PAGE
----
More to the point, what Politico is doing here is just a modified version of what Huckabee is doing -- like most media outlets, they love to characterize arguments as coming from "bloggers" and especially "liberal bloggers" because that's a cheap and easy way to dismiss its credibility in many people's eyes without bothering to assess the substance of what is being said. 

NYU Journalism Professor Jay Rosen predicted this week that the term "blogger" "will become such a broad term it will lose all meaning."  Matt Yglesias agrees, writing that "back in 2002-2003 there was a pretty undifferentiated mush of 'liberal bloggers' that’s become a much more elaborated ecology of people and institutions doing pretty different things."  I agree with the substance of that view.  The word "blogger" -- not unlike the word "liberal," actually -- means so many different things to so many different people that it is almost impossible now to understand what it denotes.  I'd love to hear how I'm a "blogger" in a way that, say, Time's Joe Klein and Michael Scherer or Politico's Ben Smith or The New York Times' Paul Krugman (or even Huckabee himself) are not.  There are meaningful distinctions that I think still exist -- in terms of self-perceived function, insider/outsider status, and tone, among other things -- but they have eroded to the point where the term is almost entirely impoverished of any meaning.

Despite that, I doubt that the frequent and casual use of the label will cease any time soon.  Its true function -- enforcing perceived hierarchies and slothfully demonizing arguments and people -- are too valuable to too many media figures.  It's still the case that for many media stars and their friends (to say nothing of right-wing politicians), being able to attribute criticisms to "bloggers" or "liberal bloggers" is to render the criticism inherently invalid for that reason alone.  As long as that's the case, the term will be tossed around recklessly and constantly, regardless of whether it has any real meaning.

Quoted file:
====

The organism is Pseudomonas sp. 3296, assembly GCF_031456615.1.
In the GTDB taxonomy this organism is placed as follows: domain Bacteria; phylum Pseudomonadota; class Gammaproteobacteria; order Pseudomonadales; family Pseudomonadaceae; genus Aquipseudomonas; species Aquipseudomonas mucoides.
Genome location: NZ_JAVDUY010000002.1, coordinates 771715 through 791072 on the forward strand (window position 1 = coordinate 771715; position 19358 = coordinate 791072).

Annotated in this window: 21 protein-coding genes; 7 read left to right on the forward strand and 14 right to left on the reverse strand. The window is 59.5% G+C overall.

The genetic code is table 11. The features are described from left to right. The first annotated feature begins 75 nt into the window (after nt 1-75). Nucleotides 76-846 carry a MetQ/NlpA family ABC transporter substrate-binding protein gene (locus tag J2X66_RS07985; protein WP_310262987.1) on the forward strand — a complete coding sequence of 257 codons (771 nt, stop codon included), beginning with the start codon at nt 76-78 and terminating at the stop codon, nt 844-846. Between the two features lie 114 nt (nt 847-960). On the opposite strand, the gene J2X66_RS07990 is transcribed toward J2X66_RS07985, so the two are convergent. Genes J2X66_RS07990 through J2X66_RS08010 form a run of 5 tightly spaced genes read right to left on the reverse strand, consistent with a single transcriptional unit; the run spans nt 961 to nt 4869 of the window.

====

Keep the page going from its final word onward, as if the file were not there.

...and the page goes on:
UPDATE:  To his credit, TigerHawk -- one of the right-wing bloggers who most vehemently excoriated Al Gore for his 2006 speech in Saudi Arabia -- says today that although he shares Huckabee's views of Obama's policy towards Israel, "Huckabee was wrong to have criticized the United States from Israel and it should count against him should he run for president again."  He proceeds to offer some highly unpersuasive distinctions he claims to see between what Huckabee and Gore did (the idea that Huckabee's comments were merely "extemporaneous" defies credulity given that his traveling companion said that denouncing Obama's policies was a key objective of the trip), but even despite that, TigerHawk concludes "that there is no legitimate purpose served in attacking American policy in front of a foreign audience."

Again, I don't accept this rule that there's anything wrong with expressing criticism of one's government outside of the borders, but for those like TigerHawk who do believe that, the only intellectually honest reaction is to condemn Huckabee as stridently as one condemned Gore -- or the Dixie Chicks or Obama -- for having done the same thing.

By Glenn Greenwald

Follow Glenn Greenwald on Twitter: @ggreenwald.